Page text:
Baz Luhrmann's new series about the beginning of hip-hop in the Bronx is unfocused at times, but ultimately true-to-life.
Baz Luhrmann's new Netflix series The Get Down is a fantastical bildungsroman set against the backdrop of the Bronx in the late 1970s. The show offers a fictionalized chronicle of the origins of hip-hop. Narrated and executive produced by Nas (visually portrayed by Daveed Diggs), himself a son of Queens and one of the genre's greats, the series follows a group of teens as they navigate survival amid gang violence, arson, and fraud by landlords, as well as the pangs of first love. Hip hop, as an art form and a cultural movement, becomes both a remedy and an escape for the boys and their community at large. Grandmaster Flash, one of the early pioneers depicted in the series, served as an associate producer.
Throughout The Get Down, Luhrmann uses music to evoke nostalgia and in his words, " to advance the story." In an interview he gave at the Tribeca Film Festival, he explains that music acts as text in his work. With the money spent on licensing—the series cost a whopping $120 million—he clearly throws his weight behind his artistic choices. The soundtrack, which blends old school and new school, seamlessly integrates the likes of pop greats Donna Summer and Janelle Monáe.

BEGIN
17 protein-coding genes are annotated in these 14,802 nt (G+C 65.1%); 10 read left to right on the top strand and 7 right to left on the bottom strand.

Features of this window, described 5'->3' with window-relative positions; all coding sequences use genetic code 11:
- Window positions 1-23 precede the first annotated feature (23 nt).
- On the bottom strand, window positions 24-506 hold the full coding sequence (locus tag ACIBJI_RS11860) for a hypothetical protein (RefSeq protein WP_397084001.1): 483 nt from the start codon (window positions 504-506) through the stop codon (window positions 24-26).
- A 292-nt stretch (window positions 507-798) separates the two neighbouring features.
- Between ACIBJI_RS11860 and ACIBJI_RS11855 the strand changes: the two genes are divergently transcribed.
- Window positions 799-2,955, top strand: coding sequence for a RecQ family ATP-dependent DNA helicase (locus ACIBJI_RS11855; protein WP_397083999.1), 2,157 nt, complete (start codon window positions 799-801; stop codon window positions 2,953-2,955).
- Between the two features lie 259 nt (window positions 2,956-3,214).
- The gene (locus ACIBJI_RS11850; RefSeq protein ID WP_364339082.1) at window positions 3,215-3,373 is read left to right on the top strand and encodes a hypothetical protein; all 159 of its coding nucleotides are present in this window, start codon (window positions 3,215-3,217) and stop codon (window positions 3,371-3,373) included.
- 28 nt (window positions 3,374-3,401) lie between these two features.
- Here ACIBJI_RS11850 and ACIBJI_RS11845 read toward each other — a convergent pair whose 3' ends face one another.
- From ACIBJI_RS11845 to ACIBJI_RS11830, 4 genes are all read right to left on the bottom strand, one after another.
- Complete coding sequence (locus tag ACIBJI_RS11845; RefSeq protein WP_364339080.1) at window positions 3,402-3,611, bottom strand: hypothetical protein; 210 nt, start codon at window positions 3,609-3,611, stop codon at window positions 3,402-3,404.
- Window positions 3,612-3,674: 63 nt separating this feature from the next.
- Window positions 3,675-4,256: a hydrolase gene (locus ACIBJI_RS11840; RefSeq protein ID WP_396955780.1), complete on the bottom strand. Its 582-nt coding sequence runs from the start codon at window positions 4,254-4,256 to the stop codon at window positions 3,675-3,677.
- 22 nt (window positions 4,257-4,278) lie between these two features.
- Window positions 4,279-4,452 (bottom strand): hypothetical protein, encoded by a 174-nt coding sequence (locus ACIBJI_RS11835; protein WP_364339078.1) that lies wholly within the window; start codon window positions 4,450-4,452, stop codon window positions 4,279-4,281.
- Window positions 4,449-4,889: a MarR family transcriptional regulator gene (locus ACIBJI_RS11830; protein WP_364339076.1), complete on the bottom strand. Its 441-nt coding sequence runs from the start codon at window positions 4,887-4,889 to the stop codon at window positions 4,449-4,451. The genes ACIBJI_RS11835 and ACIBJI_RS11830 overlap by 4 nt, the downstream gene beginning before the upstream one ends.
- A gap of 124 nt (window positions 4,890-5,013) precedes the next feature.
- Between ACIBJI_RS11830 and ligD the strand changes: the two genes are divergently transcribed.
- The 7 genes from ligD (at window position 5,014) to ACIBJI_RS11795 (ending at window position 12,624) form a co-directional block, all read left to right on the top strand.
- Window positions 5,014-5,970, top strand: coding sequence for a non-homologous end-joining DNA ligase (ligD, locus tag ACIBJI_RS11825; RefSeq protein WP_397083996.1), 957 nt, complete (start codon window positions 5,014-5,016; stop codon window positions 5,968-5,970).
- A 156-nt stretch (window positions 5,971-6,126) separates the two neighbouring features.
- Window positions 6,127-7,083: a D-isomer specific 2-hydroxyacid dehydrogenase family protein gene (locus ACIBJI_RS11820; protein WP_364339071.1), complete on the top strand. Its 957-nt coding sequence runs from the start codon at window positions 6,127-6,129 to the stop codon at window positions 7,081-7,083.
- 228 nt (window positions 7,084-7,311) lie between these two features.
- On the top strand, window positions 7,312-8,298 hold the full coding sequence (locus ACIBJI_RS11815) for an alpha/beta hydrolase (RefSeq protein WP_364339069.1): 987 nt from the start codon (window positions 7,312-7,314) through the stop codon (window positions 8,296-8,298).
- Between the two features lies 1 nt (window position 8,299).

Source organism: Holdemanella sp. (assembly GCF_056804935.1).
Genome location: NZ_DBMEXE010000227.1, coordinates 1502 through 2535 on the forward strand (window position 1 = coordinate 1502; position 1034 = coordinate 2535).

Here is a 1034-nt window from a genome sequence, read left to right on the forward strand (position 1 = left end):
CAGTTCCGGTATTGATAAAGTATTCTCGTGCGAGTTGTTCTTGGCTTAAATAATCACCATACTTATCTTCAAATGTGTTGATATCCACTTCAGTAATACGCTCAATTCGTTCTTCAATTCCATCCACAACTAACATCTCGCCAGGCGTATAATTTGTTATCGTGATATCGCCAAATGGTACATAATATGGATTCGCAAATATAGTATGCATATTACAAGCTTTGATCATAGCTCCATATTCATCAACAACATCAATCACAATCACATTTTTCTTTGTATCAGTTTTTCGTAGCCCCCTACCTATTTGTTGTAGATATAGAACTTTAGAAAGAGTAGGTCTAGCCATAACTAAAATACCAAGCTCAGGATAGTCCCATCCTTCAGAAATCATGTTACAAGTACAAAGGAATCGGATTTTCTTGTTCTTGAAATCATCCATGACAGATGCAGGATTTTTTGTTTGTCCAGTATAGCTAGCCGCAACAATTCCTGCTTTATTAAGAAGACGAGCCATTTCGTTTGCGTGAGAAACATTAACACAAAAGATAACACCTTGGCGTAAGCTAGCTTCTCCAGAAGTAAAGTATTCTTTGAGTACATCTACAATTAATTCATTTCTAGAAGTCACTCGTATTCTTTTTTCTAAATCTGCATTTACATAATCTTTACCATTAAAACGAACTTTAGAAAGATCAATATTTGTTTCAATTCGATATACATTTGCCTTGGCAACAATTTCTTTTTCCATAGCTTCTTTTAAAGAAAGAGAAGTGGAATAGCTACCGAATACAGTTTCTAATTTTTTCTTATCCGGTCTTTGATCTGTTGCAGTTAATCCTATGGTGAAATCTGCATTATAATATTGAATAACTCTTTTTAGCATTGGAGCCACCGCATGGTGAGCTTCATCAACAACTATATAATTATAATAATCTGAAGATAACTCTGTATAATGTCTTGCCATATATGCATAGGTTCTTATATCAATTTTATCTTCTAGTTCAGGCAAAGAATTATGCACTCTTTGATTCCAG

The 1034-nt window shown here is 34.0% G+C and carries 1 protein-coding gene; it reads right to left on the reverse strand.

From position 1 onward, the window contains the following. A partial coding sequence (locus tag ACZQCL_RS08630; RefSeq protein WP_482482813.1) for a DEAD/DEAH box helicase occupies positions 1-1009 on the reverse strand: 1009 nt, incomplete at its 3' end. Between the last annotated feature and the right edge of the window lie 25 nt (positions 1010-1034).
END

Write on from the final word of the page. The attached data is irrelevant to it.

Luhrmann, who is known for grand cinematic spectacle (think Romeo + Juliet, Moulin Rouge), has ambitiously set out to capture the timbre and spirit of the time that gave birth to the genre of hip-hop. This is a huge ask, and as a consequence, the series initially feels incredibly unfocused. The two-hour-long pilot episode is top heavy with unnecessary exposition. By the third episode, however, Luhrmann, who fired two showrunners before taking up the mantle himself, manages to pull the plot together. Still, there remain questionable aesthetic choices—excessive rhyming dialogue à la Spike Lee's Chiraq, for one—which tend to distract from the wonderful performances of Shameik Moore, Justice Smith, and Jaden Smith. Moore, who first came to prominence as the lead in Dope, commands the screen as a vintage Puma-wearing, kung fu-obsessed graffiti master known as Shaolin Fantastic.